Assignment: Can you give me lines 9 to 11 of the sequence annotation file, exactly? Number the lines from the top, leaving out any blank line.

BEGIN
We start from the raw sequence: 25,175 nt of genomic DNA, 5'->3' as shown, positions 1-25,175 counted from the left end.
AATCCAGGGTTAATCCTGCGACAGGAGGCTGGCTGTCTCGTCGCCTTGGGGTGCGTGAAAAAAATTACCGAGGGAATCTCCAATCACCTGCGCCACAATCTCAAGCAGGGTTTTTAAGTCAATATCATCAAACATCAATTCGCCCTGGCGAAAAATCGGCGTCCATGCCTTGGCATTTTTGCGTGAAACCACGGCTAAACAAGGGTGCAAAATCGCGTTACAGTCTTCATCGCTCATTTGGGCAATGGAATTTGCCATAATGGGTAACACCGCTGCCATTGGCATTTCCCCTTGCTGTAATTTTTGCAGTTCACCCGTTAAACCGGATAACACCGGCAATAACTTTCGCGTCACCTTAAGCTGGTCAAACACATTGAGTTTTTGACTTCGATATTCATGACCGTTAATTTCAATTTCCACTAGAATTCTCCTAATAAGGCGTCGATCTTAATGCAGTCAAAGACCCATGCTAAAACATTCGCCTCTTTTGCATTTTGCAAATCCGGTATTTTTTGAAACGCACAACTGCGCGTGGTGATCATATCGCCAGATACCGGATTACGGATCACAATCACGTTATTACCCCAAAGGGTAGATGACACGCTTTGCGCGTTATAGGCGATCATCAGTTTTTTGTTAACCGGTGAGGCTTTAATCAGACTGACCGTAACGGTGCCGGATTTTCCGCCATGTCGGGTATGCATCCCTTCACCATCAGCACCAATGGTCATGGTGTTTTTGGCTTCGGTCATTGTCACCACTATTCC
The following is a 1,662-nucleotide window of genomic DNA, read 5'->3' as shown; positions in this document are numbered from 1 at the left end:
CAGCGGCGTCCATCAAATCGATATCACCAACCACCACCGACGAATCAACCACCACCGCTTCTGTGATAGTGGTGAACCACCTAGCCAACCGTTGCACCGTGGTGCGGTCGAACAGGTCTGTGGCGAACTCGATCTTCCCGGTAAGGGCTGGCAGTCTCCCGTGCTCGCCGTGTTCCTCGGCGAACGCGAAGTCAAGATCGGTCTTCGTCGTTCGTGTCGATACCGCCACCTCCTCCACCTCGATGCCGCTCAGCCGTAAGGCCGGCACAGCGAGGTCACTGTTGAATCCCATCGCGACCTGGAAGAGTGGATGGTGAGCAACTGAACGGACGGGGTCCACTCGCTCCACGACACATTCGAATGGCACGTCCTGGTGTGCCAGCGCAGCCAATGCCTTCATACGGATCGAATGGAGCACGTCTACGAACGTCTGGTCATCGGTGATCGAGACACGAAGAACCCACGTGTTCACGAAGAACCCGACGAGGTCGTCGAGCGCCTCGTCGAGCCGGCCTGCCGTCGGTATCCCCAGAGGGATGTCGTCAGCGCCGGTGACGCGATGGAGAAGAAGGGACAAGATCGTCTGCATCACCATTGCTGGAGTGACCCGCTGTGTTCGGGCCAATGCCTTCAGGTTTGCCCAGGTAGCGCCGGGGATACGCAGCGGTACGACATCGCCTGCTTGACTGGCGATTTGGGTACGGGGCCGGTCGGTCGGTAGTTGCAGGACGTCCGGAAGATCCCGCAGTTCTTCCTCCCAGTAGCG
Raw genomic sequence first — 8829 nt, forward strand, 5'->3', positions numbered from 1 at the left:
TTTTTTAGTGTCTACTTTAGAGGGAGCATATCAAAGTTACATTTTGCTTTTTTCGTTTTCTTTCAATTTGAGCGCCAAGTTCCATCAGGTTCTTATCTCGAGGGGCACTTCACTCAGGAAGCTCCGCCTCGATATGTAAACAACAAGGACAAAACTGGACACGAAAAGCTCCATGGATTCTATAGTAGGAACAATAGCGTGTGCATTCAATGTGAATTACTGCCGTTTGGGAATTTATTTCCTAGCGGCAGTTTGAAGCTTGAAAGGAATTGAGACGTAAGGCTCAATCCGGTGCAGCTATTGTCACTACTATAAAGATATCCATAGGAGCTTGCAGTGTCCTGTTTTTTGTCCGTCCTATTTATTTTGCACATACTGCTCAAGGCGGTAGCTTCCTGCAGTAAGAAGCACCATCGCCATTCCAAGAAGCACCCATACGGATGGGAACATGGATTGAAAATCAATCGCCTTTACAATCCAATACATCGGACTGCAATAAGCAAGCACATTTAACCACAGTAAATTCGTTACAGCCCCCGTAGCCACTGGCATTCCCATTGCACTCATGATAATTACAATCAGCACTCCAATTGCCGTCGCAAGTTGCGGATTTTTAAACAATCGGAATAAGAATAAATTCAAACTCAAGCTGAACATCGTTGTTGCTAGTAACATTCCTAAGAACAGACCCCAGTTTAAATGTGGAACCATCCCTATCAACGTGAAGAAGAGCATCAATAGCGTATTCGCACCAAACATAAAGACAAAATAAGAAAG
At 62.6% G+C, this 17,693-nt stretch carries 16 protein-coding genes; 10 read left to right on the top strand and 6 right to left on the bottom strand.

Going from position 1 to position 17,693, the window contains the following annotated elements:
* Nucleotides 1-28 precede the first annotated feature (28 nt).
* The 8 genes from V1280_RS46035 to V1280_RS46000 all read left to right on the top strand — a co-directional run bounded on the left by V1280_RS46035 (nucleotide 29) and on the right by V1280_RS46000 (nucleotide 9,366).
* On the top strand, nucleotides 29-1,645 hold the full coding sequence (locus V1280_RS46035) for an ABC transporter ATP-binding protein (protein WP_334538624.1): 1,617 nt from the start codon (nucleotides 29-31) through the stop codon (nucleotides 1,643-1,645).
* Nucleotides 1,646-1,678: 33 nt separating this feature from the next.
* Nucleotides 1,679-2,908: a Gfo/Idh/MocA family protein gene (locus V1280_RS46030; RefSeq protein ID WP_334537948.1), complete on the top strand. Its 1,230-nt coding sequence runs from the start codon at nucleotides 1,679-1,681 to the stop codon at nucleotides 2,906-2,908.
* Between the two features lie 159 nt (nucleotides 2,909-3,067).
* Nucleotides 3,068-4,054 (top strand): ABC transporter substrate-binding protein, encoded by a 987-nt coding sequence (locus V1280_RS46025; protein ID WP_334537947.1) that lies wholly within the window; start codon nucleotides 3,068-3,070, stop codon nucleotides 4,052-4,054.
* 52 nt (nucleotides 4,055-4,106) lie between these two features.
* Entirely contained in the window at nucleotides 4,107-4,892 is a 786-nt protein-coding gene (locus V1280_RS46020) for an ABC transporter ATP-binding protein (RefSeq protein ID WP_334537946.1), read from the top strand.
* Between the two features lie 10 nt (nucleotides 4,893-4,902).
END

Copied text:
* Nucleotides 1-28 precede the first annotated feature (28 nt).
* The 8 genes from V1280_RS46035 to V1280_RS46000 all read left to right on the top strand — a co-directional run bounded on the left by V1280_RS46035 (nucleotide 29) and on the right by V1280_RS46000 (nucleotide 9,366).
* On the top strand, nucleotides 29-1,645 hold the full coding sequence (locus V1280_RS46035) for an ABC transporter ATP-binding protein (protein WP_334538624.1): 1,617 nt from the start codon (nucleotides 29-31) through the stop codon (nucleotides 1,643-1,645).